Psychotherapy doesn’t work like tranquiliser. You pop the pill into your mouth, within 15 minutes or so you get much calmer. Psychotherapy doesn’t work like anti-depressants either. You take the medication regularly for few weeks, your depressed mood, your anxiety and OCD symptoms subside significantly.

However, psychotherapy equips you with coping skills and techniques, if you practice regularly, it becomes YOURS. You become your own therapist. When you spot the early warning signs and symptoms, you can treat yourself, without medication, without any wait.

So when you get much more stable after taking medication, it’s always good to start psychotherapy, which help you tail off medication more easily, understand yourself and the illness better, and prevent future relapse better.

The elderly companion

I came across quite a few “love-less” relationships in some elderly couples recently. They are normally above 60 years of age, retired, spending a lot of time together (if not all the time), and starting to argue within 5 seconds of a “conversation”.

I am not sure if it’s right for me to call them “love-less”. But there does not seem to be anything else, other than complains, arguments, resentment, and even hostility. Sometimes I feel like they are hating each other.

Whenever I try to shift the topics to something else, within a short while, and often without me realising, the topic is again back to the partner, what s/he has done, how s/he hates him/her doing that etc. I observe “loathing” on their faces when they talk about their partner.

“Hmm.. Ok. It appears that you two dislike each other very much, and dislike spending time with each other, and will start arguing once you talk. How about separation? Have you guys considered —” (Normally I don’t get to finish what I intended to say)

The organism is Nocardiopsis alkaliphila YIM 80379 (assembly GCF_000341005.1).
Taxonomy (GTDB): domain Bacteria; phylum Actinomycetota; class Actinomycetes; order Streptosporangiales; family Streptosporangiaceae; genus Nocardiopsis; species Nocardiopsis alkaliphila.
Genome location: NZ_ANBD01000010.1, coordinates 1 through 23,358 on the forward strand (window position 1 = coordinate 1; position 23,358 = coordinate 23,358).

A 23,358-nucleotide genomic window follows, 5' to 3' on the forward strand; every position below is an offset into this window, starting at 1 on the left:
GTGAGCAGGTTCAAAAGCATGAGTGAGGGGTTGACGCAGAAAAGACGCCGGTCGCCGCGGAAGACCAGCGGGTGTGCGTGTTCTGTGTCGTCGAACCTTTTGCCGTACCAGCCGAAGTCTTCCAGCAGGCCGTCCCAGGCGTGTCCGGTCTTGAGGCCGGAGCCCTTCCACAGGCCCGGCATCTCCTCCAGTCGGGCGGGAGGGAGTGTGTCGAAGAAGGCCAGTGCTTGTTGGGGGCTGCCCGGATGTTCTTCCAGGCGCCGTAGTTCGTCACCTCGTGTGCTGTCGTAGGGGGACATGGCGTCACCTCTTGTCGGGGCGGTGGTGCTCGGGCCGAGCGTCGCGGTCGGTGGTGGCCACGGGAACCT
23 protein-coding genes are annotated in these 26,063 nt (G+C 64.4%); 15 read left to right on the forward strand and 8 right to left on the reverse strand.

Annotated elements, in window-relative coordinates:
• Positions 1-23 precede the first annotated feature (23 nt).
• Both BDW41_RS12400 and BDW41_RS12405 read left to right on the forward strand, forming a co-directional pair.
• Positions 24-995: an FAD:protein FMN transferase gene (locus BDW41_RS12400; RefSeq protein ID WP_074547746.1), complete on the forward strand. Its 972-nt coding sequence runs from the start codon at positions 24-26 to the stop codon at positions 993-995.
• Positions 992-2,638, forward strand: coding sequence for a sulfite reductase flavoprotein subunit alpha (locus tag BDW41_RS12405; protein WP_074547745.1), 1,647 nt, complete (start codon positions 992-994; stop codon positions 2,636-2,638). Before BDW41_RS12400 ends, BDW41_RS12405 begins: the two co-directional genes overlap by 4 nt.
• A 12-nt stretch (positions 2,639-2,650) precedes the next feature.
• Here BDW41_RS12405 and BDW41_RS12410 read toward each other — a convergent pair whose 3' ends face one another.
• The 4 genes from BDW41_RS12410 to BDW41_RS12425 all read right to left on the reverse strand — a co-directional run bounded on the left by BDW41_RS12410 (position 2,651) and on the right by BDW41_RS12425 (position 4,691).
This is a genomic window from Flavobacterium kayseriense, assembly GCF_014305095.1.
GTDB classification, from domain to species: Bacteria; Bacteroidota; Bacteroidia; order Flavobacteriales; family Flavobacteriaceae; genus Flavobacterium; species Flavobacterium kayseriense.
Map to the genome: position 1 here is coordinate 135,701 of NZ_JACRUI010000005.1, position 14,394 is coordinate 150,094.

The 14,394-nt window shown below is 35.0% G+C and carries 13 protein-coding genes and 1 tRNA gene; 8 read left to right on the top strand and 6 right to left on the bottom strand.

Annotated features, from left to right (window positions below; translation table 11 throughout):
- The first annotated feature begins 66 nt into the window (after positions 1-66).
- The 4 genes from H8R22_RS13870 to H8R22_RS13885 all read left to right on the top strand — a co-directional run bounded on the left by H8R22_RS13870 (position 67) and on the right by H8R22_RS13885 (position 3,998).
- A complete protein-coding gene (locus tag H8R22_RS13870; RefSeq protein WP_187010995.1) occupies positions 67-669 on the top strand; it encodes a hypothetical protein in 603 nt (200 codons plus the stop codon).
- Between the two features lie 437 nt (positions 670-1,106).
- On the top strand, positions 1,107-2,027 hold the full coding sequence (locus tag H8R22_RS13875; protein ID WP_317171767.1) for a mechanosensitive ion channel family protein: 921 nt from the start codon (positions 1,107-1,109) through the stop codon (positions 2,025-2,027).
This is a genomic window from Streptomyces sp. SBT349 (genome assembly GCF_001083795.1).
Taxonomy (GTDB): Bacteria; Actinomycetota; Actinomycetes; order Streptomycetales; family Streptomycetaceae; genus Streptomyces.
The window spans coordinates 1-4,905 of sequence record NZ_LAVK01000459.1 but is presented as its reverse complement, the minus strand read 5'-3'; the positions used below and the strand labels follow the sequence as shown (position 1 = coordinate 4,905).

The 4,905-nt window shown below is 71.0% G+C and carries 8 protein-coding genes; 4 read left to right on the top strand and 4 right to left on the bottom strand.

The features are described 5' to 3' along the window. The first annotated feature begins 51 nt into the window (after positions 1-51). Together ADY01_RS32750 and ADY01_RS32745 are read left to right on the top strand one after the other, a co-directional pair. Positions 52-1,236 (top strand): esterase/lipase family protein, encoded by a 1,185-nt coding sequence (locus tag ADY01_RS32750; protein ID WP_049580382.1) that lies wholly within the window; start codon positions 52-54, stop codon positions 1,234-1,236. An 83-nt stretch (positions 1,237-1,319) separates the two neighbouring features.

“No la! This is normal what! Don’t be silly la! You know how old we are now… It’s normal la, spending time together and arguing. You are young, you don’t know just yet”

Deep down most of them admit that they are no longer able to live the life on their own, without that partner who has been with them for many decades, whether with or without children. “Divorce” never crosses their minds, it can’t be mentioned, they don’t even consider it, as if it will lead to some disaster, socially, familial, morally etc. But they feel miserable with this life of retirement, it was never what they imagined to be (free, joyful, enjoyable etc). Even when they go on holidays, they can argue non-stop.

Other than listening to them, I’m not sure what I can do to help them. They don’t need any medication. They do need some counselling or psychotherapy, but they are not keen to stick to doing homework and learning new skills to communicate better, to manage anger better etc., they think they know better.

But normally, if both are relatively healthy, I’d at least recommend them to spend more time separately, look for their own interests and circles of friend, develop purpose of life of their own. This usually helps, as it indirectly enhances the quality of time they spend together. What say you?